This man lost his house because his Kickstarter was too successful

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“Glory to Rome” wasn’t shipped in a day.
“Glory to Rome” wasn’t shipped in a day.

Ed Carter only asked for $21,000 on crowdfunding site Kickstarter to produce a deluxe version of “Glory to Rome,” one of several board games made by his company, Cambridge Games Factory. But there were far more board game enthusiasts willing to put money into his project than Carter expected. At the end of a 21-day funding period in the summer of 2011, more than 1,600 people had pledged $73,102. That should have made fulfilling the orders easy. Instead, that was when Carter’s nightmare started.

Carter’s company makes cheaply-produced strategy board games. For Carter, who works as an independent consultant, it’s a hobby. The Kickstarter campaign was meant to take it up a notch with a lavishly produced game. In addition, Carter offered the project’s backers (i.e., customers) free shipping on their games if they agreed to collect them from a nearby game store; that way he hoped to build relationships with the stores and avoid paying distributors to sell future games. His background as a retail consultant who had worked in China was meant to be an asset. But what that meant was that Carter was, in his own words, “too clever by half.”

Carter cut out middlemen and went directly to a Chinese producer. But soon after he made the link, his Chinese-speaking head of operations quit over disagreements about free shipping and his relationship with a Chinese girl fell apart, leaving him with nobody who could speak Chinese. Small mistakes compounded his woes: it hadn’t occurred to Carter to add “no step” to the shipping documentation, which would have told handlers not to put anything heavy on top of the fragile game boxes. Stacking one pallet on top of another crushed them. Free shipping eventually came back to haunt him: Large orders to countries like the US were fine, as were a couple of boxes to Brazil, but sending 100 games to Australia meant fat expenses but not enough to benefit from economies of scale.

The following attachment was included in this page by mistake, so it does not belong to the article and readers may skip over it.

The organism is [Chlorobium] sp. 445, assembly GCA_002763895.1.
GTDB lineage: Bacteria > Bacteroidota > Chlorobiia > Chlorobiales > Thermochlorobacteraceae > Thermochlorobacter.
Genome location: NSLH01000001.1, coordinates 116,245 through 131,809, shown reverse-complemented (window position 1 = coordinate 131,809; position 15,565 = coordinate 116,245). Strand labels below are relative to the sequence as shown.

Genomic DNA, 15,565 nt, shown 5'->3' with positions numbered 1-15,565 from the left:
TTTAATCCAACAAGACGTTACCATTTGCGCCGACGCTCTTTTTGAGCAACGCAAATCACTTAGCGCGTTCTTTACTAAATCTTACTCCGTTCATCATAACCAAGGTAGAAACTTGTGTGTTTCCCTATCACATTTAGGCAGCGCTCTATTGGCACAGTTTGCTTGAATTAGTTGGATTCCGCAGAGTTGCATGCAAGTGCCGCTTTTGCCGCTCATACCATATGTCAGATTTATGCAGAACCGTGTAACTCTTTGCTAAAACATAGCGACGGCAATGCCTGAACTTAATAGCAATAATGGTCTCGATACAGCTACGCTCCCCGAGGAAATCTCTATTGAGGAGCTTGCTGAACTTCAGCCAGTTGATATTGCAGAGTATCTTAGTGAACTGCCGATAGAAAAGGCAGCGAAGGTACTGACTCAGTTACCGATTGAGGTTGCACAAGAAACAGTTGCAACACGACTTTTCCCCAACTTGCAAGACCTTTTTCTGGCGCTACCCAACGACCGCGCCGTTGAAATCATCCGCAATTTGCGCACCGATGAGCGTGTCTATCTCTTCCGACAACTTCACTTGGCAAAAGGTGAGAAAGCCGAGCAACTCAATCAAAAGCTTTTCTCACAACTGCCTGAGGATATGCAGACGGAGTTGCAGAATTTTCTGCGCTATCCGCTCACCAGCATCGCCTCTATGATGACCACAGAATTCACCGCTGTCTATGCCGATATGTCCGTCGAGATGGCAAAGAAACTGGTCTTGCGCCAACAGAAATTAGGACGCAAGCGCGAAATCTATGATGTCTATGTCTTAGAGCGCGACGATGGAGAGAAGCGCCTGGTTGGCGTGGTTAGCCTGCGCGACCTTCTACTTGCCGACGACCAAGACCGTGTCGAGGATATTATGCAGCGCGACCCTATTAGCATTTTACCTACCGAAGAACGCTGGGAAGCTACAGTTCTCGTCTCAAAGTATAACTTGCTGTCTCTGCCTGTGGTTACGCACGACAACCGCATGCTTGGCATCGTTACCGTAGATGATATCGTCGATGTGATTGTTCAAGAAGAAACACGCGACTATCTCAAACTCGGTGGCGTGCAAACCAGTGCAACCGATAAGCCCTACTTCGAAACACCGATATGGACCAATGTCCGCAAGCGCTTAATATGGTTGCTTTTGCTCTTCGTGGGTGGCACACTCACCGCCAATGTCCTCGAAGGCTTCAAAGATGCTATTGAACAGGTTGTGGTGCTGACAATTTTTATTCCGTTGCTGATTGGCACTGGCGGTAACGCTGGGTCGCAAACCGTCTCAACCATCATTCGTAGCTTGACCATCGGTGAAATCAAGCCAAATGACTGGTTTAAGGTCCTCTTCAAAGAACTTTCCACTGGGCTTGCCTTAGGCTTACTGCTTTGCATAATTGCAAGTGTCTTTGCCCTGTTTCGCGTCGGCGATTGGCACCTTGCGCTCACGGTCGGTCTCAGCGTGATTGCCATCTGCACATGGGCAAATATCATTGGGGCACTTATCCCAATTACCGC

Carter’s work suffered. The company he contracted at, Staples, was making cuts and Carter found himself without a job. His savings were being ploughed into the game, which he says eventually cost him between $100,000 and $120,000. Running out of cash and faced with expenses from every avenue, Carter stopped making the mortgage on a house he owned outside Boston, which was also his company address. He eventually lost the house. (Carter, who lives in Amsterdam, admits that had he lived in the Boston house, he might not have sacrificed it for the game.)

Meanwhile, Carter’s Kickstarter backers were getting anxious. Nearly a year after the campaign closed, they still hadn’t seen their games. An entire US state was “forgotten” when shipping did start. By March, Carter was facing tremendous pressure on his Kickstarter updates page. In response to a post about losing his house, one commenter wrote:

I’m sorry, but fuck off with your guilt trip at the beginning of your update. As someone who has sat quite [sic], my only crime is donating money to help get this project off the ground. I see no reason why you should be blaming us for your downfall. Most of this update was unnecessary and I’m done with this company.

All that for a board game. Still, Carter says he might consider doing it again. “I’m doing this because the corporate world is one of the best games ever invented.” says Carter, who has shipped most of the units and now has a new job. “In the middle of the hell, there were plenty of times when I wished I hadn’t kicked it off. But given where it’s landed, I learnt stuff. And the game itself is beautiful.”